Questioning Dan Rather of CBS Evening News about US War Crimes in Yugoslavia in 1999

June 25, 1999 at the National Press Club 

Dan Rather: On my second trip to Belgrade I was there the night they turned off the lights. Remember, the first time we had a raid that shut down the power, turned off the lights for most of Yugoslavia and that also meant turning off the water because the water needed the power to go. You could not only see it, hear it, but feel it, the change in mood between before they shut off the lights and the power and the next day after they shut off the lights and the power. I said to myself at the time and I wrote in my notebook, "I think this might be the decisive moment in the war." ... I think there's a legitimate question to be asked, "Well, If we had chosen to use this weaponry on the second, third, fourth day or the second or third week of the war, would it have made a difference?" I don't know the answer to that question. I'm here to bear witness, eye witness, that when we did do it, when we did turn off the lights for the first time, there was a distinct change in mood. The mood of the Serbian street and countryside ceased to be one of complete, total, and utter defiance and complete confidence that they would prevail, to something considerably less than that. So make of that what you will. Yes sir.

Sam Husseini: Thank you. I was struck by your comments just now about when you say "we" took out the lights. You seemed to be criticizing the U.S. government for waiting as long as it did to take out the lights and the water facilities. Isn't part of the reason -- I hope -- part of the reason that they waited as long as they did, is that that's a war crime? And it troubles me when you say "we" when your talking about the U.S. government when you're, presumably, a journalist and an independent journalist.

Dan Rather: I would hope not presumably -- I take your point.

Sam Husseini: And why do we -- [laughs] why do we -- seem to only recognize a war crime when it's done by another government and not our own?

Dan Rather: Fair question. As to the first, I tried to make the point that I was not being critical of the waiting and if I left you with the impression, and you say I seem to be critical, I tried to underscore, I'm not passing judgement on that strategy as opposed to the other strategy. I was simply trying to bear witness as to say what I saw there. I don't think that conveys criticism. It's to make a point. Now, to your larger point about "we." I understand what you're saying, and I may be wrong about this. I've asked myself any number of times. But, you know I'd like to think I didn't just tumble off the turnip truck. I've been around the world a few times. I've been in a few places. I've had to think through this business of "we." I think, if I may guess from the nature of the way you asked the question, you have a different view, and I respect it. But I'm an American reporter. Yes I'm a reporter and I want to be accurate. I want to be fair. But I'm an American. I consider the U.S. government my government. So yes I do -- when U.S. pilots in U.S. aircrafts turn off the lights, for me, it's "we." And about that I have no apology. I think you and I are maybe on different sides of the street about that and it doesn't do any good for me to try and kid you. I'm an American, and I'm an American reporter. And yes, when there's combat involving Americans, you can criticize me if you must, damn me if you must, but I'm always pulling for us to win. [applause from the audience]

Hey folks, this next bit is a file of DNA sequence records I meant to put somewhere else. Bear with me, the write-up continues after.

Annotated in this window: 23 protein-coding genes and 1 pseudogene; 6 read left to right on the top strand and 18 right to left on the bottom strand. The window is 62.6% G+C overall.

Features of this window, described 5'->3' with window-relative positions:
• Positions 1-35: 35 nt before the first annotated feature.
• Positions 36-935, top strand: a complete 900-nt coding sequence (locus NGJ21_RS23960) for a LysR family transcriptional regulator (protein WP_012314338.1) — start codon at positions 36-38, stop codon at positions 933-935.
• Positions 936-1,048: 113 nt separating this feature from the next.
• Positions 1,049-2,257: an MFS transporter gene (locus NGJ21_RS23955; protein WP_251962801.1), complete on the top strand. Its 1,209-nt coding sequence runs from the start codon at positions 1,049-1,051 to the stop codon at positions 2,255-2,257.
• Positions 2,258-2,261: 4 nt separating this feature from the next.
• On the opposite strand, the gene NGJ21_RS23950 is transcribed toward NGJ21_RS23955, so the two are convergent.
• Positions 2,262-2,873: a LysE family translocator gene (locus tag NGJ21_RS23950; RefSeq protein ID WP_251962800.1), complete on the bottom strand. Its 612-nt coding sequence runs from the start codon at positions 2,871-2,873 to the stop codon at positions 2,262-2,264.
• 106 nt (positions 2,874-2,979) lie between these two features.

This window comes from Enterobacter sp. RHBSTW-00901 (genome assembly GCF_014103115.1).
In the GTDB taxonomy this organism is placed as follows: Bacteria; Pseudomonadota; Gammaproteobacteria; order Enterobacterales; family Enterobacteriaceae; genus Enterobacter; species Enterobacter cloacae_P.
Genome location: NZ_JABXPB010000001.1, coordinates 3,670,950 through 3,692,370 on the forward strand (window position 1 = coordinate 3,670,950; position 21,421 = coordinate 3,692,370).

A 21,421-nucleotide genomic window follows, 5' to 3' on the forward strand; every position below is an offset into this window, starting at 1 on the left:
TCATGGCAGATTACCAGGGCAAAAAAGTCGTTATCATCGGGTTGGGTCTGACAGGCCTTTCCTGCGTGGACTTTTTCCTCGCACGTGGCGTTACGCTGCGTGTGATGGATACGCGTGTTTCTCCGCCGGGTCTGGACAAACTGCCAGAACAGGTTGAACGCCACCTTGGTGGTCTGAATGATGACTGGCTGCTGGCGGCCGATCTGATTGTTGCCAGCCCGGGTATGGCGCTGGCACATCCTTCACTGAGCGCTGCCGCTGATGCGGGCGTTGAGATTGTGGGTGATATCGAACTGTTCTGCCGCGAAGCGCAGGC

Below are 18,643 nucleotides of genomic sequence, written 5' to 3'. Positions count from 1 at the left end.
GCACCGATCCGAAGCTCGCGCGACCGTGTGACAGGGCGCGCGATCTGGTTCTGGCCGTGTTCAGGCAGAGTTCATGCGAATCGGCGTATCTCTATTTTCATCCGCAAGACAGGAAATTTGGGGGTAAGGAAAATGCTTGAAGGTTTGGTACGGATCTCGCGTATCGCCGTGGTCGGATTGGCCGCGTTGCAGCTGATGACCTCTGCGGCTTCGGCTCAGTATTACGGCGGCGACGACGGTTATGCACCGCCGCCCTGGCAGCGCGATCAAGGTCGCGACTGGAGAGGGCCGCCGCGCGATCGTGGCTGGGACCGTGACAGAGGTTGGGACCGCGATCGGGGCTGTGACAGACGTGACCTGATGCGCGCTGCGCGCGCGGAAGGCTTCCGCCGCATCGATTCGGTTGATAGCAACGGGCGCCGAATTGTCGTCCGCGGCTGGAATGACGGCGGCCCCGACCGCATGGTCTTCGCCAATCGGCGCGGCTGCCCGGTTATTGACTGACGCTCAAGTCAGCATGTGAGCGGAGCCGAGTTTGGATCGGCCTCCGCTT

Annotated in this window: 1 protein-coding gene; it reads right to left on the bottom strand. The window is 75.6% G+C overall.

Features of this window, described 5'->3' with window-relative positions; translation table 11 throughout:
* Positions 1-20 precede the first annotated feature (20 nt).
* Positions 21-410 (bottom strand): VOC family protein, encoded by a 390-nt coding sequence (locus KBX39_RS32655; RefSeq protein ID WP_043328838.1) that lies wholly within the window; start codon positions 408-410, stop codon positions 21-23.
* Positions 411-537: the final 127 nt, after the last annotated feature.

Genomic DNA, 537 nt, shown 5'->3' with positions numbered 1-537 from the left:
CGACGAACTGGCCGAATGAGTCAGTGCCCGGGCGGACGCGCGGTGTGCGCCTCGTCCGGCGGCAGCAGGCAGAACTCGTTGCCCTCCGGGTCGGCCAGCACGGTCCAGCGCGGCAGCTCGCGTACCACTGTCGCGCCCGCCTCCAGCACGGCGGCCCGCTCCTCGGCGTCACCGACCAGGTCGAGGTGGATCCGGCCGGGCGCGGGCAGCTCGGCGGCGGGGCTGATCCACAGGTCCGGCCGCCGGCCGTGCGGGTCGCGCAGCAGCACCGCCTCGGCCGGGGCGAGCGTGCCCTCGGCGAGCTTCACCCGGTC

Sam Husseini: Indulge me if you will. My larger point was since you are an American, and since I am an American, isn't it more noteworthy, and more newsworthy, and more important that we note if our government is engaged in a war crime?

Dan Rather: About that we agree. If our government engages in war crimes it's at least as important, and I would agree with you -- more important, that we report the war crime. But where we may differ. I'm not sure. Let me say, I don't think the decision to turn off the lights would fall in the category of a war crime.

Sam Husseini: If I may suggest a guest for your evening news. Walter Rockler, who was a prosecutor at Nuremberg, and who was the first Nazi-hunter in the Justice Department, says that it is. And I would hope that a voice like his could get on the evening news occasionally.

Dan Rather: I know to whom you refer and he wouldn't have any trouble getting on the evening news. I do have a different view, but I never rule out the possibility of the other fellow is right. And you may be right about this. Thank you for the question.


I recall emailing this exchange to Rockler, who I featured on some news releases at the time -- he died in 2002. He seemed amused by the claim that he had easy access to major media. I'll try to dig up that email at some point (it predates gmail etc. and would have to be gotten off of old hard drives).